The resignation of Hans von Sponeck, director of the UN humanitarian aid program for Iraq, raises doubts about the program's effectiveness. Iraq says the oil-for-food program is unworkable. Some Security Council members, however, say the problems are due only to corruption and a lack of cooperation from Iraq. RFE/RL correspondent Joe Lauria looks at the origins of the program and the main issues.
United Nations, 14 February 2000 (RFE/RL) -- When Martti Ahtisaari, then UN undersecretary general for humanitarian affairs, was sent by the UN to Iraq just after the 1991 Gulf War to assess the humanitarian situation there, the report he came back with shocked the Security Council.
He said the coalition's air campaign had not only liberated Kuwait, but had bombed Iraq "back to a pre-industrial state."
Ahtisaari put a stain on the allies' victory by pointing out the human costs of the war on ordinary Iraqis, with whom President George Bush often said he had no feud.
Needing to counter the situation, Britain and the United States devised a scheme whereby the Iraqi population could get some relief while maintaining a punishing oil embargo and other economic measures London and Washington insist must remain until Iraq is rid of its weapons of mass destruction.
Iraq would be allowed to sell a limited amount of oil -- the lifeblood of its economy -- but the proceeds would be seized by the UN and used solely to buy humanitarian relief, pay war reparations to Kuwait and pay for UN weapons inspectors. The inspections must be complete before the Security Council lifts sanctions imposed after Iraq's 1990 invasion of Kuwait.
Believing those sanctions would soon be lifted, Baghdad rejected this first oil-for-food plan in 1991.
Subsequent reports by UN humanitarian agencies and human rights groups kept the situation of the Iraqi people in the news. The contrast was drawn with pre-war Iraq, one of the most advanced countries in the Arab world.
The plan was revived by the Security Council in 1995 and this time the Iraqis -- seeing how difficult lifting sanctions would be -- accepted it in May 1996.
The first oil was exported in December that year and the first shipments of food arrived in March 1997. Since then, more than 10 million tons of food worth more than $4 billion and $740 million of medicine and health supplies have been delivered to Iraq.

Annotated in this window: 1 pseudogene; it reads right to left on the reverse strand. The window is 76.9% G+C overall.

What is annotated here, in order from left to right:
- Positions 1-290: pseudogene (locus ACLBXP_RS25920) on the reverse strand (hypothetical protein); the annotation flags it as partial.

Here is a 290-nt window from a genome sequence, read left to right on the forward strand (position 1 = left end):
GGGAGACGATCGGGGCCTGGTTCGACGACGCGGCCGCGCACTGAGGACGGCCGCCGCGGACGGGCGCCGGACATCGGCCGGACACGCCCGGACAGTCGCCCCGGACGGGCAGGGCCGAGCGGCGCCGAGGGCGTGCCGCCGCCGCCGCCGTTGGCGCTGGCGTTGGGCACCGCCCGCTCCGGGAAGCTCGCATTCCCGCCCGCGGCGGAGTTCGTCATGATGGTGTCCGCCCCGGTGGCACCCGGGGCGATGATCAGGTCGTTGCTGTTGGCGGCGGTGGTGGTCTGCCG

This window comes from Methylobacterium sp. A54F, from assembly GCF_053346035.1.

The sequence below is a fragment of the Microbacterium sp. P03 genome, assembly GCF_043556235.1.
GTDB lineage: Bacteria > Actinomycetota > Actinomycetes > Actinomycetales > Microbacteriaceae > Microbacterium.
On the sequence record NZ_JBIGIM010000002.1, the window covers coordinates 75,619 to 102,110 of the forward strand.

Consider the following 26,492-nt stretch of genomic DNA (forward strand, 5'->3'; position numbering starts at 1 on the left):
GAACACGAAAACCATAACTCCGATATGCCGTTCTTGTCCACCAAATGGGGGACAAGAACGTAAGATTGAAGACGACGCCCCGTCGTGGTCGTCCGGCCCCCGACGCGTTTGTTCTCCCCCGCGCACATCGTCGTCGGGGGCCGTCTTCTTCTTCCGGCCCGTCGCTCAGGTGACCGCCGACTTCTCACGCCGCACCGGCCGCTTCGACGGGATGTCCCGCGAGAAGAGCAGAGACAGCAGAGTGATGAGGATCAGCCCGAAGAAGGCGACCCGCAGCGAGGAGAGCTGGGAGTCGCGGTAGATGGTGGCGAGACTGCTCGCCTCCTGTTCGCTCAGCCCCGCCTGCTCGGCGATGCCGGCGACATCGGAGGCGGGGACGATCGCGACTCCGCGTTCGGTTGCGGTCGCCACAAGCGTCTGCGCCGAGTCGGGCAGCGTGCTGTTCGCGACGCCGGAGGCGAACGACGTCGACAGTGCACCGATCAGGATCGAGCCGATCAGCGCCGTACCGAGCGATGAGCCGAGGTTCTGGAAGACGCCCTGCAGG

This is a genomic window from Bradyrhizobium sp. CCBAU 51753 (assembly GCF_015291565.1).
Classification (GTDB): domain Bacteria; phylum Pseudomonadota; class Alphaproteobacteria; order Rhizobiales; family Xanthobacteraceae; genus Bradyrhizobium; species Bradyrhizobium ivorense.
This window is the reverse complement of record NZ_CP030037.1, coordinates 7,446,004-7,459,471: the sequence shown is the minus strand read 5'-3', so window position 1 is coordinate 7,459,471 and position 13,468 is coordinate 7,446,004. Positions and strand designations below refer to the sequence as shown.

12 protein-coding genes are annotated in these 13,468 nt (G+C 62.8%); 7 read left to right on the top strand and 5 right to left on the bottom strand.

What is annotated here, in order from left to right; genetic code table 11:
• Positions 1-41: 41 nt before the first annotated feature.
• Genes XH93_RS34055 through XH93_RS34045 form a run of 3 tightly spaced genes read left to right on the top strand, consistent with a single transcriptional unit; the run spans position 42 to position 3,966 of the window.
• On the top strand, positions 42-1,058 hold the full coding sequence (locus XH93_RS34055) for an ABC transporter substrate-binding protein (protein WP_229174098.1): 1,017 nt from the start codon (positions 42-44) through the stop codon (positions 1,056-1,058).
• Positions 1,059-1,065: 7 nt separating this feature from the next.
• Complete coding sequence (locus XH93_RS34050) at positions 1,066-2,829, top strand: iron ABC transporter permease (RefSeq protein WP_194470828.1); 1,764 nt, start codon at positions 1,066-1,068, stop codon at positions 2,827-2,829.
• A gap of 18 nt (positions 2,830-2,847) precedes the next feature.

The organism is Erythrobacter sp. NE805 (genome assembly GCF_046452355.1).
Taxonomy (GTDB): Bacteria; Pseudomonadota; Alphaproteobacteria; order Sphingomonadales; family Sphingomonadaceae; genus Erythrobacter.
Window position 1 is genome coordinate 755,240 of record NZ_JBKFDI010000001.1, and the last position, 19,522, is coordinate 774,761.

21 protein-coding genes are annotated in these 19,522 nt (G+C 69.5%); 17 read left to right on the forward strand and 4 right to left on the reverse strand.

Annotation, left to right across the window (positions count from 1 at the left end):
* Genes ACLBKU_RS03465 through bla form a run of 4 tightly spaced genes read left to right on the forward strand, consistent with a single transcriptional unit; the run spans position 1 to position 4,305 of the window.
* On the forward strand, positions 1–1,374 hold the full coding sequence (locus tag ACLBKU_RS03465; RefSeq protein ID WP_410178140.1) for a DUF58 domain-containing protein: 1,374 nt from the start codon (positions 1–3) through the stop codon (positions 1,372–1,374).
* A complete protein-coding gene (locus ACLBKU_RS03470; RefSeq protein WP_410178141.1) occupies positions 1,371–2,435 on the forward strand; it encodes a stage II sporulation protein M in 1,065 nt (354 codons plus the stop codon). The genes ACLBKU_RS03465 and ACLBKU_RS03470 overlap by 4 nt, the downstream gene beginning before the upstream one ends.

In addition, more than a $1 billion worth of supplies for electrical, water, sanitation, agricultural, education, oil industry, human resettlements and de-mining work have arrived in Iraq. More is on the way.
Under the plan, Iraq was initially allowed to pump $2 billion worth of crude every six months. That amount was later raised to more than $5 billion. The proceeds go to a UN escrow account in a French bank in New York.
Iraq then makes requests to companies to purchase food, medicine and other supplies. These contracts are vetted by the Security Council's Iraqi Sanctions Committee to see if the purchases indeed are humanitarian in nature.
Some of the purchases have been blocked or are being held up by the council. For example, requests to purchase mountain bikes, wine glasses and liposuction equipment were deemed not essential. But most purchases that are delayed are technical or agricultural equipment the council believes could also serve a military purpose.
Distribution of the goods that are approved was a problem that was only solved after long negotiations. Iraq is permitted to distribute the goods itself -- with minimal UN monitoring -- in central and southern Iraq and by the UN itself in the mostly Kurdish north.
The program has been dogged by reports of black marketing of the goods, of rationing by the Iraqi government to provide better for the elite than for others and by smuggling, which is recently on the rise.
The U.S. Navy, which patrols the Persian Gulf, said last week that oil smuggling out of Iraq has increased with the rise in world oil prices. The problem was highlighted by the Navy's seizure of a Russian vessel last week said to be hauling 4,000 tons of Iraqi oil.
Another controversy has been upgrading Iraq's oil-drilling equipment. The UN wants the Security Council to increase money from the escrow account toward this end. The U.S. opposes the increase.
Britain and the U.S. say the oil-for-food plan has worked well except for smuggling and corrupt rationing. Washington has accused Iraqi president Saddam Hussein of hoarding goods to cause his people to suffer as a public relations ploy to get the Security Council to lift the sanctions once and for all -- Baghdad's ultimate demand.
Iraq, on the other hand, says the program is a disaster. Iraq's ambassador to the UN, Saeed Hassan, said in an interview the program is better than nothing but that "it has never worked."
Hassan says sanctions must be lifted and that spending money in Iraq under current conditions is a waste. He says the Iraqi economy needs to be restarted so that "one dollar of foreign investment there can turn into two dollars and two dollars into three."
The resignation yesterday of Hans von Sponeck, the senior United Nations humanitarian coordinator in Baghdad, underscores the fact that at least some people at the UN now agree with Iraq.
Von Sponeck, a German, was highly critical of the economic sanctions, saying they had provoked a "true human tragedy" in Iraq.
He said the oil-for-food program was not meeting the "minimum requirements" of the Iraqi people.
UN Secretary-General Kofi Annan today (Monday) accepted Von Sponeck's resignation. The two are expected to meet later this month at UN headquarters in New York. It's not clear who a successor will be.
Iraq also has supporters on the Security Council in France and Russia, both of whom are looking to win lucrative gas and oil contracts once sanctions are lifted. Russia also is owed $7 billion from Soviet-era arms sales to Iraq.